Supreme Court rules on patent rights attributed to identification of genes (Association for Molecular Pathology v. Myriad Genetics, Inc.)
What it does
Rules on the patentability of identified gene sequences by biotech companies that has reconceptualized our understanding of patent application in the field of biotechnology.
Following their discovery and isolation of the BRCA1 and BRCA2 genes, mutations which are associated with an increased risk of breast cancer, Myriad Genetics applied for and received patents for the isolated stretches of DNA that make up those genes and the complementary DNA (cDNA) strands made from them. In their ruling in Association for Molecular Genetics v. Myriad Genetics, Inc, the United States Supreme Court held that while isolated genes themselves that occur in the human body cannot be patented, products of those genes—in this case the complementary DNA (cDNA) of the isolated genes—are patentable. Specifically, this ruling held:
- While identifying and isolating the BRCA1 and BRCA2 genes represents a groundbreaking and innovative discovery, that criterion alone does not entitle the discoverer to a patent; furthermore, because the location and order of the nucleotides existed in nature before Myriad Genetics found them, the isolated genes themselves are considered a part of nature, like gravity, and cannot be patented as the Supreme Court held in Funk Seed Brothers Co v Kalo Inoculant Co ;
- Additionally, in a reversal of the judgment of the United States Court of Appeals for the Federal Circuit, the Supreme Court found that isolating the BRCA1 and BRCA2 genes from the larger strand of DNA does not represent “any new and useful process, machine, manufacture, or composition of matter, or any new and useful improvement thereof” of that DNA by Myriad Genetics. Patents are granted for inventions, which can include useful methods or processes if they are novel and inventive enough. Here the Supreme Court held that isolating specific stretches of DNA from the molecule, while an impressive technical achievement, did not represent a fundamentally inventive thing. Thus, being a part of the laws of nature and a natural phenomenon, isolated DNA alone is not patentable ;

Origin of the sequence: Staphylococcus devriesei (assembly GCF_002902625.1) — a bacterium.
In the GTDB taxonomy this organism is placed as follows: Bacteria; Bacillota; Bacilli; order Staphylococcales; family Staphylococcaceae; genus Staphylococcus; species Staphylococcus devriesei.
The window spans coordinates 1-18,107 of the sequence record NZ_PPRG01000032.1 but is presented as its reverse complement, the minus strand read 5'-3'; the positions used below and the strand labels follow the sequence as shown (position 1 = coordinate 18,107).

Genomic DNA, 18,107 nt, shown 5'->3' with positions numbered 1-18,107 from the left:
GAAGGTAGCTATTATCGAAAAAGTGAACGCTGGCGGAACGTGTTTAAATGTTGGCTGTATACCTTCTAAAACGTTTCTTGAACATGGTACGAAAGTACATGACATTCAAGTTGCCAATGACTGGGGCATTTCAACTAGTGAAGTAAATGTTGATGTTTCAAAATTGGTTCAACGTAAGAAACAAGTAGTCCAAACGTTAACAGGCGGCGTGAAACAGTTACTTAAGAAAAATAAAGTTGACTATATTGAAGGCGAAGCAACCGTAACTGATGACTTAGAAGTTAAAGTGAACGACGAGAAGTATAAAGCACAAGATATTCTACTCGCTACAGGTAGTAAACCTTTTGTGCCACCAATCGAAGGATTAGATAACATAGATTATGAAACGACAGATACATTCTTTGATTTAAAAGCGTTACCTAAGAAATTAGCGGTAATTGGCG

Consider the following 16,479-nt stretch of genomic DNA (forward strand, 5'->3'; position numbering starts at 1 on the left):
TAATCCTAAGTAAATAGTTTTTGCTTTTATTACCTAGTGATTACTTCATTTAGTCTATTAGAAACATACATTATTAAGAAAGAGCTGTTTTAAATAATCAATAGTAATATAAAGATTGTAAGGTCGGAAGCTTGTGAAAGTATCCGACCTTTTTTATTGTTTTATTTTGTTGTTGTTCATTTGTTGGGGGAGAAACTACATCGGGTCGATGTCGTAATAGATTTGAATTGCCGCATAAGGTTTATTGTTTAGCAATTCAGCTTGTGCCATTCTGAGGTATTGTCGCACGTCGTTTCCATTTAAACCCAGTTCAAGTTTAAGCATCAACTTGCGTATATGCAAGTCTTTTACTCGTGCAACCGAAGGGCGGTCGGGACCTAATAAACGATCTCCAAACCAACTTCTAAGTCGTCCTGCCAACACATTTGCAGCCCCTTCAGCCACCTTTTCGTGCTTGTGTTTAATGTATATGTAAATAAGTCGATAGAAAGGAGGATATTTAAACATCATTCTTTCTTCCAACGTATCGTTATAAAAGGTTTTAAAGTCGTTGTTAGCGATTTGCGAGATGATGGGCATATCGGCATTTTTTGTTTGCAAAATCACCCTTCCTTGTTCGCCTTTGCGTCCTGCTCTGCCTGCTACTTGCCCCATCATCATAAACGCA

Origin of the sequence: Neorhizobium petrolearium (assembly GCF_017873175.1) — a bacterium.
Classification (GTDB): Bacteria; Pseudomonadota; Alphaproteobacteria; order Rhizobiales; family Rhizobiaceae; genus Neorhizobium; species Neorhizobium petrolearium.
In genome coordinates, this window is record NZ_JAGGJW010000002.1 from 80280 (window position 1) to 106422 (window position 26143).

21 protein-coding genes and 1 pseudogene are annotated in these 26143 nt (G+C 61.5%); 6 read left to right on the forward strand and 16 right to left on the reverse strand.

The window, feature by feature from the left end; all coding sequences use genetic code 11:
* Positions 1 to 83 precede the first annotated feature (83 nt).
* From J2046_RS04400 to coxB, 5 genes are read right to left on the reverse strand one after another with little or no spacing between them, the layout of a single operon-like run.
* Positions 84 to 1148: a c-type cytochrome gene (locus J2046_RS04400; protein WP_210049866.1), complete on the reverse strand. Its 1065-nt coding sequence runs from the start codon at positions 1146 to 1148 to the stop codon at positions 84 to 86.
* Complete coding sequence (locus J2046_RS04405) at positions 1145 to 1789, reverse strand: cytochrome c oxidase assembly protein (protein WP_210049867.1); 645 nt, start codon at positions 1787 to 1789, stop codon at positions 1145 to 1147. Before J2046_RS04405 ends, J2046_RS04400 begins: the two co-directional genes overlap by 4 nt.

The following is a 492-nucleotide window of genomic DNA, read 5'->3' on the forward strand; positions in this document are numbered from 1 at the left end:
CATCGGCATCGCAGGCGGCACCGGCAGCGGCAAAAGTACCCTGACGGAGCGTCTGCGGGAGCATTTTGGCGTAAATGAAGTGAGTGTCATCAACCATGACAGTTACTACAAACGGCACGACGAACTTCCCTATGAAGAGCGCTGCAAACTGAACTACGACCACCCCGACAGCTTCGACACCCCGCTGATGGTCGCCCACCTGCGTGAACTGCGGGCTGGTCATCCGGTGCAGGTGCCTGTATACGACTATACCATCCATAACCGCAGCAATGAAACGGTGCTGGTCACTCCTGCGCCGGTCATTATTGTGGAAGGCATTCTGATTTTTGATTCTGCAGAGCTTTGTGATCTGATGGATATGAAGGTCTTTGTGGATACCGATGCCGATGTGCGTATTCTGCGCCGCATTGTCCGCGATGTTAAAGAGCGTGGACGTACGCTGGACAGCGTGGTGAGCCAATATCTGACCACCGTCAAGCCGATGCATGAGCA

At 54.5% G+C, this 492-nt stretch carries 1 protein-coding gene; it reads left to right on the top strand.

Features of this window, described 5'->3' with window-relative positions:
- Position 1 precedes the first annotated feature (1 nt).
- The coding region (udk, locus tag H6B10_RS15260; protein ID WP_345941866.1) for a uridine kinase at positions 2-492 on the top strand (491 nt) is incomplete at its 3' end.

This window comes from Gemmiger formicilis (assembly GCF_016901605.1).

- However, Myriad Genetics retained the patents on the cDNA of both the BRCA1 and BRCA2 genes, as they are synthetically created and contain a sequence of nucleotides different than those found in the isolated genes.
Genes are the basic unit of heredity that form heritable traits in living organisms. Each gene is composed of stretches of deoxyribonucleic acid (DNA) that code for a particular protein. The unique sequence of four different types of nucleotides—marked by the presence of the nitrogenous bases adenine, thymine, cytosine, or guanine—is what defines a gene as the basic unit of heredity. Within a gene, some stretches of nucleotides code for proteins; some stretches do not. Within the protein-coding sequences, each set of three adjacent nucleotides codes for a particular amino acid. In turn, amino acids are the building blocks of proteins; thus the sequence of As, Ts, Cs and Gs within a gene codes for the amino acids that make up a complete protein. Scientists are able to isolate, extract and read specific stretches of DNA (including protein-coding genes) using methods that do not alter the order of nucleotides within the isolated region.
- Angrist M, Chandrasekharan S, Heaney C, Cook-Deegan R. Impact of gene patents and licensing practices on access to genetic testing for long QT syndrome. Genet Med. 2010 Apr;12(4 Suppl):S111-54.
- Carbone J, Gold ER, Sampat B, Chandrasekharan S, Knowles L, Angrist M, Cook-Deegan R. DNA patents and diagnostics: not a pretty picture. Nat Biotechnol. 2010 Aug;28(8):784-91.
- Angrist M, Cook-Deegan R. Distributing the future: The weak justifications for keeping human genomic databases secret and the challenges and opportunities in reverse engineering them. Appl Transl Genom. 2014 Dec 1;3(4):124-127.
- Cook-Deegan R and Niehaus A: “After Myriad: Genetic Testing in the Wake of Recent Supreme Court Decisions about Gene Patents,” Current Genetic Medicine Reports; available open access online (11 Sept 2014).
- van Zimmeren E, Nicol D, Gold ER, Carbone J, Chandrasekharan S, Baldwin AL, Cook-Deegan R. “The BRCA Patent Controversies: An International Review of Patent Disputes,” Chapter 9 in Breast Cancer Gene Research and Medical Practices: Transnational Perspectives in the Time of BRCA. Gibbon S, Joseph G, Mozersky J, zur Nieden A, Palfner S, Eds., pp. 151-174 (Oxford, UK and New York, NY: Routledge, March 2014).